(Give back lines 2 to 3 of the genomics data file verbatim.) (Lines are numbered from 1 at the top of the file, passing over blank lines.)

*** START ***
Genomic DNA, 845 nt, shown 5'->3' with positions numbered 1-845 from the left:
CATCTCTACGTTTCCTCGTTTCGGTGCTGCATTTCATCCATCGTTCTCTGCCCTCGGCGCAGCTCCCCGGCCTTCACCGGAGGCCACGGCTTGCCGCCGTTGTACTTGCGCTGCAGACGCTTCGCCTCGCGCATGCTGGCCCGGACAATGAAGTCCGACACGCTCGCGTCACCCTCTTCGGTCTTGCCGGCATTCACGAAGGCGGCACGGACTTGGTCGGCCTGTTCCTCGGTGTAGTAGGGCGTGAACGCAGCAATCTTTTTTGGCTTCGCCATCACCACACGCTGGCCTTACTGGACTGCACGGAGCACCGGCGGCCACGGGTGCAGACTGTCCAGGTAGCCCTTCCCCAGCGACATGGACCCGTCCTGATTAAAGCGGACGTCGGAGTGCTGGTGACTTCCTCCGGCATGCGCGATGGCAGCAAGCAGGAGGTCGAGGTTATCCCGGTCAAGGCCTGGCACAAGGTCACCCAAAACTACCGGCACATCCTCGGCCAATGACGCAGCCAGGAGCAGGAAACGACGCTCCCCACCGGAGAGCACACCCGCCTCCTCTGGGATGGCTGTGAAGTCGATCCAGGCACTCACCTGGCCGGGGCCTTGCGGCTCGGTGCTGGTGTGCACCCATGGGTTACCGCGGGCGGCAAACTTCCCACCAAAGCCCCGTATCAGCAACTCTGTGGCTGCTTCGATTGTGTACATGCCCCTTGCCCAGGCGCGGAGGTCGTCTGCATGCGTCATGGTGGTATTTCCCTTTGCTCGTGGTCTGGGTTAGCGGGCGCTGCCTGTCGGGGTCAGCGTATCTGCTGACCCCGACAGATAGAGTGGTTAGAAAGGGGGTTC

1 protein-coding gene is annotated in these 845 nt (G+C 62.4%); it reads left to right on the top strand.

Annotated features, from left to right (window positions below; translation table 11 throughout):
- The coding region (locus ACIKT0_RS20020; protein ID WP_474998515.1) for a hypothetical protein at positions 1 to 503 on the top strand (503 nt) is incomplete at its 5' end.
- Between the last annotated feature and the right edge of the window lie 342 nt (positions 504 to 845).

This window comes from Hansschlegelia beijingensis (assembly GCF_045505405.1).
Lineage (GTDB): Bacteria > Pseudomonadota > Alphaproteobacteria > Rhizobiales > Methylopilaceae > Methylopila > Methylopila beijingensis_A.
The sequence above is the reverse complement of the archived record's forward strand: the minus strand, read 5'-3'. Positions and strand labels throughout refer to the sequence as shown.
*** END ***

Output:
CATCTCTACGTTTCCTCGTTTCGGTGCTGCATTTCATCCATCGTTCTCTGCCCTCGGCGCAGCTCCCCGGCCTTCACCGGAGGCCACGGCTTGCCGCCGTTGTACTTGCGCTGCAGACGCTTCGCCTCGCGCATGCTGGCCCGGACAATGAAGTCCGACACGCTCGCGTCACCCTCTTCGGTCTTGCCGGCATTCACGAAGGCGGCACGGACTTGGTCGGCCTGTTCCTCGGTGTAGTAGGGCGTGAACGCAGCAATCTTTTTTGGCTTCGCCATCACCACACGCTGGCCTTACTGGACTGCACGGAGCACCGGCGGCCACGGGTGCAGACTGTCCAGGTAGCCCTTCCCCAGCGACATGGACCCGTCCTGATTAAAGCGGACGTCGGAGTGCTGGTGACTTCCTCCGGCATGCGCGATGGCAGCAAGCAGGAGGTCGAGGTTATCCCGGTCAAGGCCTGGCACAAGGTCACCCAAAACTACCGGCACATCCTCGGCCAATGACGCAGCCAGGAGCAGGAAACGACGCTCCCCACCGGAGAGCACACCCGCCTCCTCTGGGATGGCTGTGAAGTCGATCCAGGCACTCACCTGGCCGGGGCCTTGCGGCTCGGTGCTGGTGTGCACCCATGGGTTACCGCGGGCGGCAAACTTCCCACCAAAGCCCCGTATCAGCAACTCTGTGGCTGCTTCGATTGTGTACATGCCCCTTGCCCAGGCGCGGAGGTCGTCTGCATGCGTCATGGTGGTATTTCCCTTTGCTCGTGGTCTGGGTTAGCGGGCGCTGCCTGTCGGGGTCAGCGTATCTGCTGACCCCGACAGATAGAGTGGTTAGAAAGGGGGTTC

1 protein-coding gene is annotated in these 845 nt (G+C 62.4%); it reads left to right on the top strand.